Second issue of How to Retire in Style hits the shops
Following the introduction of the new pensions rules this month, a second issue of How to Retire in Style is now available to buy.
Produced by the team behind Moneywise, How to Retire in Style aims to help people confused by the new rules, which allow retirees to do what they want with their retirement savings.
Since the changes were announced in the 2014 Budget, thousands of people have put their plans to retire on hold to ensure they can take advantage of the relaxed rules.
According to research from LV=, nine in 10 over-55s are aware of the changes but more than half (55%) are not sure how they will turn their pension into an income.
How To Retire In Style aims to clarify the implications of the pensions changes announced in the Budget, and explains the different options available so that retirees can make the right choices to give them the retirement they deserve.
The magazine cuts through the hype, explaining all the options in plain English and examining the pros and cons of each. How to Retire in Style is also packed with lifestyle features to help ensure older people can budget effectively, holiday for less, and even cut their inheritance tax bill.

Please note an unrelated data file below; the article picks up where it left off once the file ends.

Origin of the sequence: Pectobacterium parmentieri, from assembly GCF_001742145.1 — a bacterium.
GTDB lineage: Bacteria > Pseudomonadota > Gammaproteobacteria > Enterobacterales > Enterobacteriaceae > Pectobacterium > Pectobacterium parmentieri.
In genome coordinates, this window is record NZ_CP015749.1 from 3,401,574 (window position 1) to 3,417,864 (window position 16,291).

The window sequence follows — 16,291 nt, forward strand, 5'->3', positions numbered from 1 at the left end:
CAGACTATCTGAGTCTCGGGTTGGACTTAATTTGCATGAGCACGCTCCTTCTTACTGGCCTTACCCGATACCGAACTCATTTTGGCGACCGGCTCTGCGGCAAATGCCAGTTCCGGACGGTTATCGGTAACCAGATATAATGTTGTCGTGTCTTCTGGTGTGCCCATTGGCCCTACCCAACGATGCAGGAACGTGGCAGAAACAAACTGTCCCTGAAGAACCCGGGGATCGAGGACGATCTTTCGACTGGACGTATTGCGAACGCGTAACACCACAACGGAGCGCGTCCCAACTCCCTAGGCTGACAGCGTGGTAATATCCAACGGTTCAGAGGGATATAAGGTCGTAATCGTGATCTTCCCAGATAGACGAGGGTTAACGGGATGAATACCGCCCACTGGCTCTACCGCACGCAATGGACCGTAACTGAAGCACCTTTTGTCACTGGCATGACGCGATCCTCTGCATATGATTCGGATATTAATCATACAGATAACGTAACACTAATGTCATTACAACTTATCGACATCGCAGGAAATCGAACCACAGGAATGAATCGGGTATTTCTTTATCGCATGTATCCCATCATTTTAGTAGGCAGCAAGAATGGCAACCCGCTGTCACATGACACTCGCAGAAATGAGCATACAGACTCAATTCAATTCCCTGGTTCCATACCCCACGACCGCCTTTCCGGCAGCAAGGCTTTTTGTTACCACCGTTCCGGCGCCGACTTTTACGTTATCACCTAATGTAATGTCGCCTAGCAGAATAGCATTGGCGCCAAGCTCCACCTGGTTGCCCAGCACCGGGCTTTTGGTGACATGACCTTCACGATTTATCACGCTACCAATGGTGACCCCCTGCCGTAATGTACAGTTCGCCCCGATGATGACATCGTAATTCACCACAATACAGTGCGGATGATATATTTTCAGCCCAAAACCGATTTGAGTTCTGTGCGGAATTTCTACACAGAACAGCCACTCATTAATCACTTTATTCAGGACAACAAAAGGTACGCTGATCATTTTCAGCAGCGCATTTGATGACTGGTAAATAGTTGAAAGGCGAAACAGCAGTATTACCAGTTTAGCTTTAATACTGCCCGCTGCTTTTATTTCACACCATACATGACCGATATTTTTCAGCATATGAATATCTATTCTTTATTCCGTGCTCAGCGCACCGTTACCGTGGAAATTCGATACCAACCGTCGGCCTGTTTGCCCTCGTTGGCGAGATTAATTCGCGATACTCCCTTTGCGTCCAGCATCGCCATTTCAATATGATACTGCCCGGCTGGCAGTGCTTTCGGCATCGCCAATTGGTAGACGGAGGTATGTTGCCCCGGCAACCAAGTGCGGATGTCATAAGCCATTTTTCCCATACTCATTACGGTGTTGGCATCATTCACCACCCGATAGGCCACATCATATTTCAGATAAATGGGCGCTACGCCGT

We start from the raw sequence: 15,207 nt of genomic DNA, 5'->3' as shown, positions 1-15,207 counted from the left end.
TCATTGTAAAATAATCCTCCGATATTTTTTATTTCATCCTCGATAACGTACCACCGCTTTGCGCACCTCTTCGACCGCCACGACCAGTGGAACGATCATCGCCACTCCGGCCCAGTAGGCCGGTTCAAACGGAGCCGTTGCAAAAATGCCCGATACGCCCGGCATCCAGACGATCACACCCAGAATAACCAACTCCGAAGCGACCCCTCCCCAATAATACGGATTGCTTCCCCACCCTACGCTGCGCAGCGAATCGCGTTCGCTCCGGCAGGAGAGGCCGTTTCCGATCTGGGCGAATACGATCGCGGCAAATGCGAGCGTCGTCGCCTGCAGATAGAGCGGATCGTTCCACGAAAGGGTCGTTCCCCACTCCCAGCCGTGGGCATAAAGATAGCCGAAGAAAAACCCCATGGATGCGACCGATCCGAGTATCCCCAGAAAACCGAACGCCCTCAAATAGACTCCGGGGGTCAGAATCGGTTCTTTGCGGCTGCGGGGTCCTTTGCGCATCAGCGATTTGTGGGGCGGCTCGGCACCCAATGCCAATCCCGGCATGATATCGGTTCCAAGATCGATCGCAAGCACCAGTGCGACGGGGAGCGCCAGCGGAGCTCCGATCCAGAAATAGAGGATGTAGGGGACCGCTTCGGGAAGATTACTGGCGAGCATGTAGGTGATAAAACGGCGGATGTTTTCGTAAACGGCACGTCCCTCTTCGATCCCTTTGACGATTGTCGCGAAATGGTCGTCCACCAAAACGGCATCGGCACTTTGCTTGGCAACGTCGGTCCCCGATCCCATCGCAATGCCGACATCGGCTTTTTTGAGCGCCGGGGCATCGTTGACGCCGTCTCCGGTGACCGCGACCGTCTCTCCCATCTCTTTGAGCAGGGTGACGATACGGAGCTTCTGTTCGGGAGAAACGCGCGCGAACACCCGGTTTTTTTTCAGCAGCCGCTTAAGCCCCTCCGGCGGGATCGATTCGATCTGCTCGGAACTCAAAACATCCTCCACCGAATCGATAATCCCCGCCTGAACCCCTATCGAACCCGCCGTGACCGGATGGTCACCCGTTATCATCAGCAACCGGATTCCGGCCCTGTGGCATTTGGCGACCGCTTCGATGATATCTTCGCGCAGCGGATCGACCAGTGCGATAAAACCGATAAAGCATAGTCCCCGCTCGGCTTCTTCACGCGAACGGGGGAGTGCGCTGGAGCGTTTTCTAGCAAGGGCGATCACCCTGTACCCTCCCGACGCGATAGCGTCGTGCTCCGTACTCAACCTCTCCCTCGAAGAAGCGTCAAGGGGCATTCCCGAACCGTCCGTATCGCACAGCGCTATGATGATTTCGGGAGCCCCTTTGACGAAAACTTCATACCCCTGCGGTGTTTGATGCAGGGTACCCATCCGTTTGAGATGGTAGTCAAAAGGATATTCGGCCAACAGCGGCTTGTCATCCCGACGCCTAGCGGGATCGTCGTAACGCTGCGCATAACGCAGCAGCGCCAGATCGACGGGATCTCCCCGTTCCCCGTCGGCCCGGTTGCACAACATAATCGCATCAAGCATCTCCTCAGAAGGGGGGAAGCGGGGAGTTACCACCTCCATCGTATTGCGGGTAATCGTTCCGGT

Rachel Lacey, editor of How To Retire In Style, said: "The new rules are fantastic but they are not a golden bullet. Savers will still have a finite pot of money that needs to last their entire retirement. There are now so many options it’s no wonder people are confused.
"What works for you will depend on your age, your state of health, your lifestyle, your attitude to risk and of course the size of your pension. With this magazine we explain the facts in black and white and point out the factors you’ll need to consider to help you make the right choice for your retirement."
The magazine is on sale in leading newsagents from 9 April 2015, priced at £4.99. It can also be ordered online here for £6 including postage and packing.
The tax levied on the total value of your estate after you die. IHT has to be paid by the beneficiaries of your estate before they can receive any of the money from it. The money can’t be taken from the value of the estate _– it has to be paid before any money can be released. There is an IHT threshold – known as the “nil-rate band” – below which no tax is levied (£325,000 in 2011/12). Any amount above the nil-rate band is subject to tax at 40%. If your estate totals £600,000, there is no tax on the first £325,000; however your estate will pay 40% tax on the remaining £275,000, a total of £110,000. Prudent tax planning can reduce your IHT liability, so always consult a specialist solicitor.